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Sat, Sep 15 2012 - 06:44 AM

“There are no absolutes.” Or so they say Part II by Jane at The Elizabeth Company

Yesterday I started Part One of a Four Part Series entitled "There Are No Absolutes" addressing one of the overall mindsets of  young people (Gen Y) today. Yesterday's blog named the five distinct "generations" and the keywords that briefly describe the prevalent mindset of each. Today's blog zeros in on Gen Y in an attempt to understand and answer the original question, as stated below. Feedback is welcomed.

Now back to my friend’s question: How do you get young people to live for Christ and how do you keep them motivated? It helps to understand their mindset. Today’s young people are tech savvy. They spend more time on a smartphone, ipod, ipad, laptop, than probably any other generation. They are the app developers, the social media platform gurus. Gen Y generally does not develop very good in-person social skills while their technological skills and social media presence will astound many older people. They are the generation that will not settle for the status quo. They are critical of everything that has been established. They seek to permanently stamp their own identity by commanding media and marketing to cater to them by way of customization.

What disturbs many about this generation is that for the most part, they exemplify the mindset that “there are no absolutes.” This is a direct contradiction and rebuttal of original Christianity which is founded on absolutes. Such as the absolute existence of a Creator/ one true God; the absolute validity and truth of the Bible; the absolute of heaven and hell; salvation; sanctity of human life; sanctity of marriage between one woman and one man; eternity; and so on. For these, original Christianity has little or no relevancy. What is more relevant to them is what they see, hear, experience and read in video, audio, texting, social media, streaming and podcasting. This is why they can sit in church while the service is going on and text, send Facebook messages, status updates and tweets, download game apps and play, and never tune in to what, if anything, God is doing in the church service. They have their headsets, their bluetooths to block out all the "noise" except for what they want filtered in. They are accustomed to instant gratification, so they don't always understand the reality of patience and waiting. They are either inventing or waiting impatiently for the next big technological advance that will awe and wow them, and they are not afraid to be the first to try it out. If there are absolutes in the "world" of Gen Y, it exists in the parameters of cyberspace and media. But in real life - more specifically, when it comes to God - they have more of an agnostic or athiestic approach, even while they sit on the pew in someone's church unmotivated.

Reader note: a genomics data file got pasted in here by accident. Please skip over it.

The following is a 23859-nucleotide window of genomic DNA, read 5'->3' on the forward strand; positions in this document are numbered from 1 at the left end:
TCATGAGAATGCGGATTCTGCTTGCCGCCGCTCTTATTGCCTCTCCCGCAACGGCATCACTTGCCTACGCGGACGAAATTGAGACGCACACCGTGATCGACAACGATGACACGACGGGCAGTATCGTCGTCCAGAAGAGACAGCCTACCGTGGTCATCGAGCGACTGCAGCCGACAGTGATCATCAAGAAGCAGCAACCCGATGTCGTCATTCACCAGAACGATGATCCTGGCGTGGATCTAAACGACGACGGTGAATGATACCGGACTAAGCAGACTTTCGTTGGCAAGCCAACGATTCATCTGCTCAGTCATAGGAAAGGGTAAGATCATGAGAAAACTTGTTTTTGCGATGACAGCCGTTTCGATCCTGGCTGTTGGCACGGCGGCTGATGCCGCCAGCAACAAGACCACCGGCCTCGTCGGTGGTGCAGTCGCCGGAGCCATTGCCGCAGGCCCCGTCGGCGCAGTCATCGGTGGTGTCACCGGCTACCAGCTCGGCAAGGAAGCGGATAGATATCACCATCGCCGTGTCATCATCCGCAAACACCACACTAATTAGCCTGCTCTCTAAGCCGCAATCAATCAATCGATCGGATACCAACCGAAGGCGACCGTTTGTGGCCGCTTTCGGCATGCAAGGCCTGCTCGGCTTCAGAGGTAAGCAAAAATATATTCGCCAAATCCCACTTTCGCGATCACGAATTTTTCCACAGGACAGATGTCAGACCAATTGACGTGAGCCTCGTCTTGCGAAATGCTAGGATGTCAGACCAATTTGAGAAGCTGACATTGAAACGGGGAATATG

So what do you have if you take away the absolutes in life? Absolutes are considered foundations on which you build your life. For instance, a person who is absolutely certain that there is one God (Deuteronomy 6:4) may not live a spotless life, but he is convinced in his heart of God’s existence, and it will be reflected in how he lives. Someone who is absolutely convinced that the Bible is true and relevant will live his life in a way that expresses this belief. Someone who knows that all human life is sacred will not make excuses for abortion, euthanasia or suicide, no matter the situation. Without fundamental absolutes, life itself, including one's own, loses value.

What does a generation have who do not embrace Biblical foundations? They get a value system that is based on nothing concrete. Everything is acceptable. Everything is right, depending on the circumstances. There are no boundaries. Core beliefs are dispensable. They tend to mimic what they see and hear in the media and in sports and entertainment. These – music, sports and entertainment and the people who excel in them - are held up as the icons to which they aspire.

This is the stronghold/mindset that holds true with many of our young people. The foundation is flimsy because the value system is not concrete. Even the icons in the sports, music and entertainment arena need core values, a foundation on which to build their lives. With all these elements in place it’s no wonder many young people aim at what outwardly appears to be what is good and right, but the inside and the foundation is just an empty shell. You don’t have to be a building contractor to know that if you build on a shaky or absent foundation, the house is coming down.

Visit this blog tomorrow for "There Are No Absolutes" Part III. Jane welcomes any and all input on this subject as we attempt to present truth as it has been revealed.

Jane is Founder and Facilitator at The Elizabeth Company, a small Christian media and publishing business. Check us out at 

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Name: TheElizabethCompany

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About: Jane Ward has been involved in ministry for 30 years. Most recently she became director at a pregnancy resource center. Jane is an author, publisher, teacher, whose passion is to connect with young women in order to share Jesus Christ with them and empower them to the abundant life Christ has made available for them. "Abundant life starts within through the indwelling of the Holy Spirit. It manifests itself outwardly through godly character."

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